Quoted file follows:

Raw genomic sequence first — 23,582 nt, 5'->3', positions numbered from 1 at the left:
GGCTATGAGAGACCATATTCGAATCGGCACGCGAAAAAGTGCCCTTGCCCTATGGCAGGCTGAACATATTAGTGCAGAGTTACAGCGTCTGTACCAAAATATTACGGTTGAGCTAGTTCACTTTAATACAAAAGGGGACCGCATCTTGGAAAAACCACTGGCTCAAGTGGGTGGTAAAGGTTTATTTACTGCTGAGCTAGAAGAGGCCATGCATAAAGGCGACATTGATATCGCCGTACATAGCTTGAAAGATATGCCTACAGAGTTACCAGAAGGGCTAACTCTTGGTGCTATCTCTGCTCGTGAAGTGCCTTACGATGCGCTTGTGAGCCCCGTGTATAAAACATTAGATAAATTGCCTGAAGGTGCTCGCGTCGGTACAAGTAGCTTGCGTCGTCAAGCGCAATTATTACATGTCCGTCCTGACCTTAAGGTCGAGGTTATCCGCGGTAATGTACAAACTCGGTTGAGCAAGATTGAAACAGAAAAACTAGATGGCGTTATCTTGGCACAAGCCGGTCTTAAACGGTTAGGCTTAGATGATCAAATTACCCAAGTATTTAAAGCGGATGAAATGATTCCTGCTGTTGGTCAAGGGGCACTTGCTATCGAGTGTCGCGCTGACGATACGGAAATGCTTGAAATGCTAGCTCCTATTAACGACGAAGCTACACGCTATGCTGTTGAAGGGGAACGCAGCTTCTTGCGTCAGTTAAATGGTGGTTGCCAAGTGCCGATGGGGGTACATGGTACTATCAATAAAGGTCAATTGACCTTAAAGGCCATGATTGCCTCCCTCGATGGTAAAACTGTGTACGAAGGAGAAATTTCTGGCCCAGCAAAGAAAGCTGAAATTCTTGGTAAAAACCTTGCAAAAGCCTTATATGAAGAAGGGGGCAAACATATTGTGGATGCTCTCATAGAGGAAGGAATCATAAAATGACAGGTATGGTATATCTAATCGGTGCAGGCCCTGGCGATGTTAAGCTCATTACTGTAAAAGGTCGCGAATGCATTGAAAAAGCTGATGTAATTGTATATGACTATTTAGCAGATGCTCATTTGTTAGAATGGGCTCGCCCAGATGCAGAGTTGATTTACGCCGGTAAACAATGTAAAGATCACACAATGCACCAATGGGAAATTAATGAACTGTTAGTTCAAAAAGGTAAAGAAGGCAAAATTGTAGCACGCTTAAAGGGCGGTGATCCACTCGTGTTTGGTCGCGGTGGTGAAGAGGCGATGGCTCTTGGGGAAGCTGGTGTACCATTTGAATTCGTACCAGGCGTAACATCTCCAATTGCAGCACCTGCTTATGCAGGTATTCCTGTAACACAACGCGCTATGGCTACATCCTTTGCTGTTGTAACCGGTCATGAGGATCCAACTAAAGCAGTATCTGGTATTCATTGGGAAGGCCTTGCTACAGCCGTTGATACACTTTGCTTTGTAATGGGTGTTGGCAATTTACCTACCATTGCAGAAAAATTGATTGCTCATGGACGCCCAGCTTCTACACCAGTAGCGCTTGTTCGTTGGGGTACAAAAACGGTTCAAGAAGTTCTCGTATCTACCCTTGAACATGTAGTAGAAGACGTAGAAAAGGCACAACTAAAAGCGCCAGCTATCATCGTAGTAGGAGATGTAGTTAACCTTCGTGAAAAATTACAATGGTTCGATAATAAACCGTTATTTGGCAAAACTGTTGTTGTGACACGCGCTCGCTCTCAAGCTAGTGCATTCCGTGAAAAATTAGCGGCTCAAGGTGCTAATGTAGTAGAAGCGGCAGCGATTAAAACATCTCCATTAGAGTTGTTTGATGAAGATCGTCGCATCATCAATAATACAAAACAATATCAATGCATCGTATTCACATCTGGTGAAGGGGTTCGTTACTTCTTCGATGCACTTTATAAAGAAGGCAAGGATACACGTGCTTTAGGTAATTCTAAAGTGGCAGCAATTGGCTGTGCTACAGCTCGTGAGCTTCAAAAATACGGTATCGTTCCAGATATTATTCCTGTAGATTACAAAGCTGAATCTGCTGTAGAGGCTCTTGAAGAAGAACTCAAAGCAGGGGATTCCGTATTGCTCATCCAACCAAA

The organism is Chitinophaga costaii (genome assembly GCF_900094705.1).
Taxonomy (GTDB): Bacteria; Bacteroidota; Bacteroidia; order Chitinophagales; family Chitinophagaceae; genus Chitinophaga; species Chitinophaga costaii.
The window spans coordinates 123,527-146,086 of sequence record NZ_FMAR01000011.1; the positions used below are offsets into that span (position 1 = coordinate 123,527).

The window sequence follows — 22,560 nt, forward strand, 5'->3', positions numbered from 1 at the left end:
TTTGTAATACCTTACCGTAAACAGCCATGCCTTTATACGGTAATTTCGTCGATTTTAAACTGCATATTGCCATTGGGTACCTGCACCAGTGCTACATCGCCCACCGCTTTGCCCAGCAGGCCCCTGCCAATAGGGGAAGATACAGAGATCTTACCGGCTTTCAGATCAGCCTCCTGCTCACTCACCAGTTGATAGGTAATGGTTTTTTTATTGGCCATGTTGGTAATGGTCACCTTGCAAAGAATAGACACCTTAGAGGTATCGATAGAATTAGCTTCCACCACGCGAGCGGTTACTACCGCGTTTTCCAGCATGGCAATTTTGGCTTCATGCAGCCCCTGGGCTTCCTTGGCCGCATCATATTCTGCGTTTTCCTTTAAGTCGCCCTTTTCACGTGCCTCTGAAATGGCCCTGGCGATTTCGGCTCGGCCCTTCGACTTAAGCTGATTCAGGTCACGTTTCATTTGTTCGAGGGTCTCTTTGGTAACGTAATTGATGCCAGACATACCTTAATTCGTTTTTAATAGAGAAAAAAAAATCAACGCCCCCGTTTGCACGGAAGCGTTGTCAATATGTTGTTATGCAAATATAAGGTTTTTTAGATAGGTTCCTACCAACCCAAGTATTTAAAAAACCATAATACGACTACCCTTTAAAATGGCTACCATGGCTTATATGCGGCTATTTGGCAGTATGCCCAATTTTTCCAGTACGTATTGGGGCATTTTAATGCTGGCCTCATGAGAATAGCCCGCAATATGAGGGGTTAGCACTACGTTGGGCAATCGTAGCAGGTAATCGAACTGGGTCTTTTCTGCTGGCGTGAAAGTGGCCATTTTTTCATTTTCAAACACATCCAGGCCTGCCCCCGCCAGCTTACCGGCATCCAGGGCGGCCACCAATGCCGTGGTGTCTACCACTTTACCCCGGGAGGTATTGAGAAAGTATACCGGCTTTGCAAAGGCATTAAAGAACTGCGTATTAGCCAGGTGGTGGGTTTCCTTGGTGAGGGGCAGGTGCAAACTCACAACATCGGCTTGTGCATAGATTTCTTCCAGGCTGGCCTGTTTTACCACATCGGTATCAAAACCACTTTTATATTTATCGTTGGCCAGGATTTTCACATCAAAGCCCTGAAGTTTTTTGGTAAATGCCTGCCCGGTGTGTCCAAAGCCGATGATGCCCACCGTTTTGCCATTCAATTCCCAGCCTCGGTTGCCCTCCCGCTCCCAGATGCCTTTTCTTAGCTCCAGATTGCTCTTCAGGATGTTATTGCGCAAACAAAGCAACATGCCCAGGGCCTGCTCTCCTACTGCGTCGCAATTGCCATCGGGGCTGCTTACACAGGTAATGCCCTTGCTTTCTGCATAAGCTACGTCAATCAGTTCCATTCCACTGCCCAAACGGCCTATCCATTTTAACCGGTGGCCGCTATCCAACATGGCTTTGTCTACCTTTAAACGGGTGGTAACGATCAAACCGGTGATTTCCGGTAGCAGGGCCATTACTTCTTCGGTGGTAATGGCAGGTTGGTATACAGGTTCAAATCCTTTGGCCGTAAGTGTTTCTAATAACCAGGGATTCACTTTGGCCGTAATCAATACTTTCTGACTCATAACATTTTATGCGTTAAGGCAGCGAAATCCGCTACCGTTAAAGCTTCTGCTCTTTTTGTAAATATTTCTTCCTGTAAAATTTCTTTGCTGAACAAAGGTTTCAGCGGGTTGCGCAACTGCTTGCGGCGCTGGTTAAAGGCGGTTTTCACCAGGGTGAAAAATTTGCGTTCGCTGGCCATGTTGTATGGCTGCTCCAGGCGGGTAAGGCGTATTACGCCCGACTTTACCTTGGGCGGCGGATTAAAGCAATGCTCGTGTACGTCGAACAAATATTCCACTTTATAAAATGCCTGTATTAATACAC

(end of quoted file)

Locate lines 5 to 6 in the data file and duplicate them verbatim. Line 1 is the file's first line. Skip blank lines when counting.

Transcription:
The window spans coordinates 123,527-146,086 of sequence record NZ_FMAR01000011.1; the positions used below are offsets into that span (position 1 = coordinate 123,527).

The window sequence follows — 22,560 nt, forward strand, 5'->3', positions numbered from 1 at the left end: